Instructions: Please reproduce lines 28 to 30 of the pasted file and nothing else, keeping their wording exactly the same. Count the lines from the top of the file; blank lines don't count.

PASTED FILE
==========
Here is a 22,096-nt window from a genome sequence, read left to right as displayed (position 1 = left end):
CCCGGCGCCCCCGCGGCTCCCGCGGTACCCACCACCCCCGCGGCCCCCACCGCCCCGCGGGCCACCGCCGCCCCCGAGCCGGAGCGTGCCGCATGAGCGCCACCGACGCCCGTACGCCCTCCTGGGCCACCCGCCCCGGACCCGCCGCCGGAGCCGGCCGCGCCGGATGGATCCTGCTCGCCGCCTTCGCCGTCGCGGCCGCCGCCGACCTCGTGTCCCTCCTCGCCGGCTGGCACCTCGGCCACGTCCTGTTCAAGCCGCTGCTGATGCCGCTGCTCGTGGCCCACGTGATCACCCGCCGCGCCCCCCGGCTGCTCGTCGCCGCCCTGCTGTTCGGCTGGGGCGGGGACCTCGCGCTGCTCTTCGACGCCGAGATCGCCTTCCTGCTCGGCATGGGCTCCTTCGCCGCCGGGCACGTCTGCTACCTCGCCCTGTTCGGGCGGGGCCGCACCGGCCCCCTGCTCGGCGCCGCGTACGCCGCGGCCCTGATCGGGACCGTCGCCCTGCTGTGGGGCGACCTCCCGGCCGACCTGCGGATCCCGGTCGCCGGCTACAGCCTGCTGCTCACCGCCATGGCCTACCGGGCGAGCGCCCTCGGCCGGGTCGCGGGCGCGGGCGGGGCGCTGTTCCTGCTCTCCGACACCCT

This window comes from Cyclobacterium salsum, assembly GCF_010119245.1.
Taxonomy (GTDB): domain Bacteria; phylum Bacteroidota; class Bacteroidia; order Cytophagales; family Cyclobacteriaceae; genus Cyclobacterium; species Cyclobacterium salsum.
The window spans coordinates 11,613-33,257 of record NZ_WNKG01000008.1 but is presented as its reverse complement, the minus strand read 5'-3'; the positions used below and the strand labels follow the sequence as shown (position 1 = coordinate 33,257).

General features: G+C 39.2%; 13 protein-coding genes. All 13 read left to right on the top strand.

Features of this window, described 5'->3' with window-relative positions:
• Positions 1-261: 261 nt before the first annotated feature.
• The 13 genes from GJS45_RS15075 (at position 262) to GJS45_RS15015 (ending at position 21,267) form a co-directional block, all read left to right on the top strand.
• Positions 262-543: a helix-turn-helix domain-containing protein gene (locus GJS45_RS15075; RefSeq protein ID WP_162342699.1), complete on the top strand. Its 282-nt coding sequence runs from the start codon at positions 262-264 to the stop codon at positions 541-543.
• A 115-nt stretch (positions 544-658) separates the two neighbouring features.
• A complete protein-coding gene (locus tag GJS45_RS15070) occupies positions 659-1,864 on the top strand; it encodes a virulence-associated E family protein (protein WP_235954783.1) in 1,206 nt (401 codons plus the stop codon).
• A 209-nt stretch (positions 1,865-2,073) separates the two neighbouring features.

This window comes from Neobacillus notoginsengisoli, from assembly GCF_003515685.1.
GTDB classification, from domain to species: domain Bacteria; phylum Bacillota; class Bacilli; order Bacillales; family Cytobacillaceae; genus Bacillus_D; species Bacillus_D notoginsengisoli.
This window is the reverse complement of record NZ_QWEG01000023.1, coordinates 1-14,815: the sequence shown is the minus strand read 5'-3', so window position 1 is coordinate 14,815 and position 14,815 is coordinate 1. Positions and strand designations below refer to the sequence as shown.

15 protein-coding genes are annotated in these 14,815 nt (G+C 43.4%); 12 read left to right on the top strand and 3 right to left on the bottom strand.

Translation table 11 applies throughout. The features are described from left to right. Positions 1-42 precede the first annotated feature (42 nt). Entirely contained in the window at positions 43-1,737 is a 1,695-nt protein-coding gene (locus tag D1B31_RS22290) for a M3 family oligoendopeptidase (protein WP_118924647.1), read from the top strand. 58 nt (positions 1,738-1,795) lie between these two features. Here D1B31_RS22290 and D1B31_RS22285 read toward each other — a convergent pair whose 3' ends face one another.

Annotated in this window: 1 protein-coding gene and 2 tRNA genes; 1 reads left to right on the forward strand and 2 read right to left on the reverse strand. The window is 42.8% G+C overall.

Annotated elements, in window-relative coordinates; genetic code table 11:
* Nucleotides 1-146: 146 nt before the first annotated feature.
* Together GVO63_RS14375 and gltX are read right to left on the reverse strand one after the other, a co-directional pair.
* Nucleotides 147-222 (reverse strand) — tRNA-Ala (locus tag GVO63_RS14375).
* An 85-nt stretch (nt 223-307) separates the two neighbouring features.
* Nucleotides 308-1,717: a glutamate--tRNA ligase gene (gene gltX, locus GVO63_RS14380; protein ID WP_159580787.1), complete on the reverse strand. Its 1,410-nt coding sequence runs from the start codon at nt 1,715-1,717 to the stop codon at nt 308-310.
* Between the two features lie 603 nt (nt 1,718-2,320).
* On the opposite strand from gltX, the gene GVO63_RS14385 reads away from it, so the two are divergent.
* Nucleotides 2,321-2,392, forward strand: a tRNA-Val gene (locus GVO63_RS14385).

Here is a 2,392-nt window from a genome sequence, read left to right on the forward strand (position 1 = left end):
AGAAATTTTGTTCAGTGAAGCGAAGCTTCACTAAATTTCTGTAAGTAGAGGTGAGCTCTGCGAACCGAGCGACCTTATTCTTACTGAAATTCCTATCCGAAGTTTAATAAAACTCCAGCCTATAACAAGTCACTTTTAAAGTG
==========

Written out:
* Nucleotides 2,321-2,392, forward strand: a tRNA-Val gene (locus GVO63_RS14385).

Here is a 2,392-nt window from a genome sequence, read left to right on the forward strand (position 1 = left end):
AGAAATTTTGTTCAGTGAAGCGAAGCTTCACTAAATTTCTGTAAGTAGAGGTGAGCTCTGCGAACCGAGCGACCTTATTCTTACTGAAATTCCTATCCGAAGTTTAATAAAACTCCAGCCTATAACAAGTCACTTTTAAAGTG